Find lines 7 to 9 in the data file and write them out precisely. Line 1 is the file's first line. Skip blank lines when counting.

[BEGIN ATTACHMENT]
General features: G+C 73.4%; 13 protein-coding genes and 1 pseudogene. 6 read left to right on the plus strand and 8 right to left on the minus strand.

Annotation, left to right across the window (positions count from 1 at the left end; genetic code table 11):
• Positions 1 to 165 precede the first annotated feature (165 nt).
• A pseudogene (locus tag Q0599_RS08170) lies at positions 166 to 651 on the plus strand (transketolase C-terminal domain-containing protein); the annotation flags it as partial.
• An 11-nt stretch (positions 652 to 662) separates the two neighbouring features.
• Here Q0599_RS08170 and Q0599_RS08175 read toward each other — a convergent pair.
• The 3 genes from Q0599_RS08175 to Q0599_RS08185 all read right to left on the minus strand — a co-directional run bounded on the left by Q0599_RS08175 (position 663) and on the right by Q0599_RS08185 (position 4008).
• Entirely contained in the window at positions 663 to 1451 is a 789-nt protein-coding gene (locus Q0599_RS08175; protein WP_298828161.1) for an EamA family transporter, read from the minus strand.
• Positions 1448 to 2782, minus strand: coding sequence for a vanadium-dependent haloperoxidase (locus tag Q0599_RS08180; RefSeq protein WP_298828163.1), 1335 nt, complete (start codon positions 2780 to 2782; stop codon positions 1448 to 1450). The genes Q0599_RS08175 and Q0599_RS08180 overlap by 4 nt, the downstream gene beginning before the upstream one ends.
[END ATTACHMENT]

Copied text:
• The 3 genes from Q0599_RS08175 to Q0599_RS08185 all read right to left on the minus strand — a co-directional run bounded on the left by Q0599_RS08175 (position 663) and on the right by Q0599_RS08185 (position 4008).
• Entirely contained in the window at positions 663 to 1451 is a 789-nt protein-coding gene (locus Q0599_RS08175; protein WP_298828161.1) for an EamA family transporter, read from the minus strand.
• Positions 1448 to 2782, minus strand: coding sequence for a vanadium-dependent haloperoxidase (locus tag Q0599_RS08180; RefSeq protein WP_298828163.1), 1335 nt, complete (start codon positions 2780 to 2782; stop codon positions 1448 to 1450). The genes Q0599_RS08175 and Q0599_RS08180 overlap by 4 nt, the downstream gene beginning before the upstream one ends.